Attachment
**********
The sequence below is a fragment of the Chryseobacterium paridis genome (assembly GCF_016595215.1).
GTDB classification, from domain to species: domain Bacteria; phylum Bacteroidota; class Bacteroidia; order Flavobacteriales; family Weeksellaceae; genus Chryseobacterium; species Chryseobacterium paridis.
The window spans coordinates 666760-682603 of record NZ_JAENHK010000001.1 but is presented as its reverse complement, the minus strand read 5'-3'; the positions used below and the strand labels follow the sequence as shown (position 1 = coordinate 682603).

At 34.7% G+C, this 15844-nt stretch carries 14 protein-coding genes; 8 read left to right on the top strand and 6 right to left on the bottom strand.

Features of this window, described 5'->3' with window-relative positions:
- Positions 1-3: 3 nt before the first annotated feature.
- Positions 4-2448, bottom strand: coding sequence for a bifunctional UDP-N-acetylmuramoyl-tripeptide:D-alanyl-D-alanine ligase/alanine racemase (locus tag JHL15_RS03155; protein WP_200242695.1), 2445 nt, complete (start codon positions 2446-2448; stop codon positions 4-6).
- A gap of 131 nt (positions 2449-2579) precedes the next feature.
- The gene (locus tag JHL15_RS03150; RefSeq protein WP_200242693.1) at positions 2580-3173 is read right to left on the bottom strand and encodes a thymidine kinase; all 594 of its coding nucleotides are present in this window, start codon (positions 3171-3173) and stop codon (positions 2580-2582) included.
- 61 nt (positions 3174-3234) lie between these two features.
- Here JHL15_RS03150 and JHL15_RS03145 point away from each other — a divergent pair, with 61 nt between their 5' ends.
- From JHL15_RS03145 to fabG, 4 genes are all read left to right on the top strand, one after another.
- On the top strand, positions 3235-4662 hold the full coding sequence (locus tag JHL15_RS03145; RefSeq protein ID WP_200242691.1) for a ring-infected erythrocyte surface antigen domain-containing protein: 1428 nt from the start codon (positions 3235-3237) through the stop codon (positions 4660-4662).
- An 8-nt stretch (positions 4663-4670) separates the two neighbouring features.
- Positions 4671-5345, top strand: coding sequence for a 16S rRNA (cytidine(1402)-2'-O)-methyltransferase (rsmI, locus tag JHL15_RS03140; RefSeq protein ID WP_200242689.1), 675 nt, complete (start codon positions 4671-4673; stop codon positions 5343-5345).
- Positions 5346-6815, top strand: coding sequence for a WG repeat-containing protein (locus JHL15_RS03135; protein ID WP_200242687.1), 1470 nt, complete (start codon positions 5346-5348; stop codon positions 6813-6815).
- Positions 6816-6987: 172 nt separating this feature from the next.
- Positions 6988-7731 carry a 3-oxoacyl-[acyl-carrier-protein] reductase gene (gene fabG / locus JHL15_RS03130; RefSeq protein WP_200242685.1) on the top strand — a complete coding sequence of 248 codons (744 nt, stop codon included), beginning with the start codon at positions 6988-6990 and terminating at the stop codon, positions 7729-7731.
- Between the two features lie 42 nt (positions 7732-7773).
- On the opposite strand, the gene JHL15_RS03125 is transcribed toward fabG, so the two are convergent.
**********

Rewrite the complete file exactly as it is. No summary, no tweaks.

The sequence below is a fragment of the Chryseobacterium paridis genome (assembly GCF_016595215.1).
GTDB classification, from domain to species: domain Bacteria; phylum Bacteroidota; class Bacteroidia; order Flavobacteriales; family Weeksellaceae; genus Chryseobacterium; species Chryseobacterium paridis.
The window spans coordinates 666760-682603 of record NZ_JAENHK010000001.1 but is presented as its reverse complement, the minus strand read 5'-3'; the positions used below and the strand labels follow the sequence as shown (position 1 = coordinate 682603).

At 34.7% G+C, this 15844-nt stretch carries 14 protein-coding genes; 8 read left to right on the top strand and 6 right to left on the bottom strand.

Features of this window, described 5'->3' with window-relative positions:
- Positions 1-3: 3 nt before the first annotated feature.
- Positions 4-2448, bottom strand: coding sequence for a bifunctional UDP-N-acetylmuramoyl-tripeptide:D-alanyl-D-alanine ligase/alanine racemase (locus tag JHL15_RS03155; protein WP_200242695.1), 2445 nt, complete (start codon positions 2446-2448; stop codon positions 4-6).
- A gap of 131 nt (positions 2449-2579) precedes the next feature.
- The gene (locus tag JHL15_RS03150; RefSeq protein WP_200242693.1) at positions 2580-3173 is read right to left on the bottom strand and encodes a thymidine kinase; all 594 of its coding nucleotides are present in this window, start codon (positions 3171-3173) and stop codon (positions 2580-2582) included.
- 61 nt (positions 3174-3234) lie between these two features.
- Here JHL15_RS03150 and JHL15_RS03145 point away from each other — a divergent pair, with 61 nt between their 5' ends.
- From JHL15_RS03145 to fabG, 4 genes are all read left to right on the top strand, one after another.
- On the top strand, positions 3235-4662 hold the full coding sequence (locus tag JHL15_RS03145; RefSeq protein ID WP_200242691.1) for a ring-infected erythrocyte surface antigen domain-containing protein: 1428 nt from the start codon (positions 3235-3237) through the stop codon (positions 4660-4662).
- An 8-nt stretch (positions 4663-4670) separates the two neighbouring features.
- Positions 4671-5345, top strand: coding sequence for a 16S rRNA (cytidine(1402)-2'-O)-methyltransferase (rsmI, locus tag JHL15_RS03140; RefSeq protein ID WP_200242689.1), 675 nt, complete (start codon positions 4671-4673; stop codon positions 5343-5345).
- Positions 5346-6815, top strand: coding sequence for a WG repeat-containing protein (locus JHL15_RS03135; protein ID WP_200242687.1), 1470 nt, complete (start codon positions 5346-5348; stop codon positions 6813-6815).
- Positions 6816-6987: 172 nt separating this feature from the next.
- Positions 6988-7731 carry a 3-oxoacyl-[acyl-carrier-protein] reductase gene (gene fabG / locus JHL15_RS03130; RefSeq protein WP_200242685.1) on the top strand — a complete coding sequence of 248 codons (744 nt, stop codon included), beginning with the start codon at positions 6988-6990 and terminating at the stop codon, positions 7729-7731.
- Between the two features lie 42 nt (positions 7732-7773).
- On the opposite strand, the gene JHL15_RS03125 is transcribed toward fabG, so the two are convergent.